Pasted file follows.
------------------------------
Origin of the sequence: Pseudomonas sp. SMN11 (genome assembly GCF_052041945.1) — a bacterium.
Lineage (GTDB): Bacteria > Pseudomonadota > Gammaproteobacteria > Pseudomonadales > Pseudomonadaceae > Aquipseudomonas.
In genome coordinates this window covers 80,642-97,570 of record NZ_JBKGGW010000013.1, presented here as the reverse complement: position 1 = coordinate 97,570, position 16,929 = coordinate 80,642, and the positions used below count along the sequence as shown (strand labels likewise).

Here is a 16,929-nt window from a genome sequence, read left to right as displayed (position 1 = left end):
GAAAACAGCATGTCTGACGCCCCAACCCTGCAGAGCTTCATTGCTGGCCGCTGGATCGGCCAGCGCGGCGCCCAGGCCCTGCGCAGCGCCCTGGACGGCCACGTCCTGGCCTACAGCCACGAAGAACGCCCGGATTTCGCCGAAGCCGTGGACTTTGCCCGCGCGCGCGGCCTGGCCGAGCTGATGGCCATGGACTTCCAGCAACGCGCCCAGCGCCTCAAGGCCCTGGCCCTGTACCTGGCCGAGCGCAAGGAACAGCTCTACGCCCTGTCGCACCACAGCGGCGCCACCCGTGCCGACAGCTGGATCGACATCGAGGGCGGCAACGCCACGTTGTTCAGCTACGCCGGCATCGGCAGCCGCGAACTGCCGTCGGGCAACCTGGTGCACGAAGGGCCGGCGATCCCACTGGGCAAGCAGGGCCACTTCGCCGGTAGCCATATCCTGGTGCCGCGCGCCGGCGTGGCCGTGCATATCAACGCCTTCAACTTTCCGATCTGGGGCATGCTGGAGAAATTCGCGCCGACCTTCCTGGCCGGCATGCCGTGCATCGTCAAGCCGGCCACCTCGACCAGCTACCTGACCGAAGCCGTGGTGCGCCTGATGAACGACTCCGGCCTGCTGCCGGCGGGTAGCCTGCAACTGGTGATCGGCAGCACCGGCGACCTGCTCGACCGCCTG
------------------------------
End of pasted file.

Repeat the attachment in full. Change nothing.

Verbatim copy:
Origin of the sequence: Pseudomonas sp. SMN11 (genome assembly GCF_052041945.1) — a bacterium.
Lineage (GTDB): Bacteria > Pseudomonadota > Gammaproteobacteria > Pseudomonadales > Pseudomonadaceae > Aquipseudomonas.
In genome coordinates this window covers 80,642-97,570 of record NZ_JBKGGW010000013.1, presented here as the reverse complement: position 1 = coordinate 97,570, position 16,929 = coordinate 80,642, and the positions used below count along the sequence as shown (strand labels likewise).

Here is a 16,929-nt window from a genome sequence, read left to right as displayed (position 1 = left end):
GAAAACAGCATGTCTGACGCCCCAACCCTGCAGAGCTTCATTGCTGGCCGCTGGATCGGCCAGCGCGGCGCCCAGGCCCTGCGCAGCGCCCTGGACGGCCACGTCCTGGCCTACAGCCACGAAGAACGCCCGGATTTCGCCGAAGCCGTGGACTTTGCCCGCGCGCGCGGCCTGGCCGAGCTGATGGCCATGGACTTCCAGCAACGCGCCCAGCGCCTCAAGGCCCTGGCCCTGTACCTGGCCGAGCGCAAGGAACAGCTCTACGCCCTGTCGCACCACAGCGGCGCCACCCGTGCCGACAGCTGGATCGACATCGAGGGCGGCAACGCCACGTTGTTCAGCTACGCCGGCATCGGCAGCCGCGAACTGCCGTCGGGCAACCTGGTGCACGAAGGGCCGGCGATCCCACTGGGCAAGCAGGGCCACTTCGCCGGTAGCCATATCCTGGTGCCGCGCGCCGGCGTGGCCGTGCATATCAACGCCTTCAACTTTCCGATCTGGGGCATGCTGGAGAAATTCGCGCCGACCTTCCTGGCCGGCATGCCGTGCATCGTCAAGCCGGCCACCTCGACCAGCTACCTGACCGAAGCCGTGGTGCGCCTGATGAACGACTCCGGCCTGCTGCCGGCGGGTAGCCTGCAACTGGTGATCGGCAGCACCGGCGACCTGCTCGACCGCCTG